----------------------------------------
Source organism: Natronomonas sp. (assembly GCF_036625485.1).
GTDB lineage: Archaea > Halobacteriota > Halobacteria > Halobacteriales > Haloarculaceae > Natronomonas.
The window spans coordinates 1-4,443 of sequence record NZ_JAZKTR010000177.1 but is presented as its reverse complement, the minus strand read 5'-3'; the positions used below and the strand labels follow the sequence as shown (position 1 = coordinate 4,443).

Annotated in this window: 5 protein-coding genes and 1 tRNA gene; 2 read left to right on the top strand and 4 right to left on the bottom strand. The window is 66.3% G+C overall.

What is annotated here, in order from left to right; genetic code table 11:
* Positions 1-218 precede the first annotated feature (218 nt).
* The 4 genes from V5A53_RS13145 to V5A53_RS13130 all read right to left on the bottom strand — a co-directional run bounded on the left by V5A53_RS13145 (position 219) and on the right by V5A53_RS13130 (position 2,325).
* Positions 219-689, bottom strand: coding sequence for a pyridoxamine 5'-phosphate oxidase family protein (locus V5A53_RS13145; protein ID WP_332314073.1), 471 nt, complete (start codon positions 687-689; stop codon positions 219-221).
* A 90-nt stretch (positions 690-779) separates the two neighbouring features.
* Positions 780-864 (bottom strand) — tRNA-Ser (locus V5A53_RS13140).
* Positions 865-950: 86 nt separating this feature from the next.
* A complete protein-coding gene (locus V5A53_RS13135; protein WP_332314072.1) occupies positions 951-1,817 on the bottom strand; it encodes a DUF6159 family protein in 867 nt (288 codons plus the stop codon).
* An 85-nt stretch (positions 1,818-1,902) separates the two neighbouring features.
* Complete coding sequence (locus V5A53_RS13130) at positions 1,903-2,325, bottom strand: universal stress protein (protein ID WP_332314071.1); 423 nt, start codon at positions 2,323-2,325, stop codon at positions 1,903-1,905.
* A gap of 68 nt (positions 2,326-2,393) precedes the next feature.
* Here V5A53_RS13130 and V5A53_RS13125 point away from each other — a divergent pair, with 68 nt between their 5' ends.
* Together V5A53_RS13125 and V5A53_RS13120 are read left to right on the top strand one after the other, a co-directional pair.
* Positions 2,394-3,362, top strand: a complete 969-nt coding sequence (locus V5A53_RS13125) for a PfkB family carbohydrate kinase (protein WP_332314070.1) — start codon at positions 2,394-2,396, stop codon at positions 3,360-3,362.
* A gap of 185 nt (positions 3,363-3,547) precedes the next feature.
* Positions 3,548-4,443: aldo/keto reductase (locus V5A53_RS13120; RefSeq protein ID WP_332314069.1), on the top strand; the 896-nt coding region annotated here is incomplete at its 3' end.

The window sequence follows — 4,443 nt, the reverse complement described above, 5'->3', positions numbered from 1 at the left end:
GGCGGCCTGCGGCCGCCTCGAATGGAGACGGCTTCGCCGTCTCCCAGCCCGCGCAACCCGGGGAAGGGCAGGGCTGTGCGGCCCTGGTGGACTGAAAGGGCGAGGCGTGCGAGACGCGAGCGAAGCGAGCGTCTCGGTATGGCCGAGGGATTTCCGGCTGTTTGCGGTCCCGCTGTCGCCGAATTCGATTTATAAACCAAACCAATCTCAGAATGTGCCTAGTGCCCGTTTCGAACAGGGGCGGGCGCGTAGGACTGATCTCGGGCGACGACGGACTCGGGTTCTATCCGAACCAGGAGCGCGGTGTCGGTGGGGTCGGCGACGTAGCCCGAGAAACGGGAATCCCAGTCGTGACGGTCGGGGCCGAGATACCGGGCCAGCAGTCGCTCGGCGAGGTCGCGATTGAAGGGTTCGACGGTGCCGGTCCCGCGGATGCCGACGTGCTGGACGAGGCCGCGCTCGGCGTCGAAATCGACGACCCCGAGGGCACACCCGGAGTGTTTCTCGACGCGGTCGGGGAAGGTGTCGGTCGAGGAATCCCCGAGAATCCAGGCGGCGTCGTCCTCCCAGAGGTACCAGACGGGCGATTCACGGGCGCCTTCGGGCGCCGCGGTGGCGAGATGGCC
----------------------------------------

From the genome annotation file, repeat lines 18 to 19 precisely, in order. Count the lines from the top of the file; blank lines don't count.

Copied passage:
* Positions 2,394-3,362, top strand: a complete 969-nt coding sequence (locus V5A53_RS13125) for a PfkB family carbohydrate kinase (protein WP_332314070.1) — start codon at positions 2,394-2,396, stop codon at positions 3,360-3,362.
* A gap of 185 nt (positions 3,363-3,547) precedes the next feature.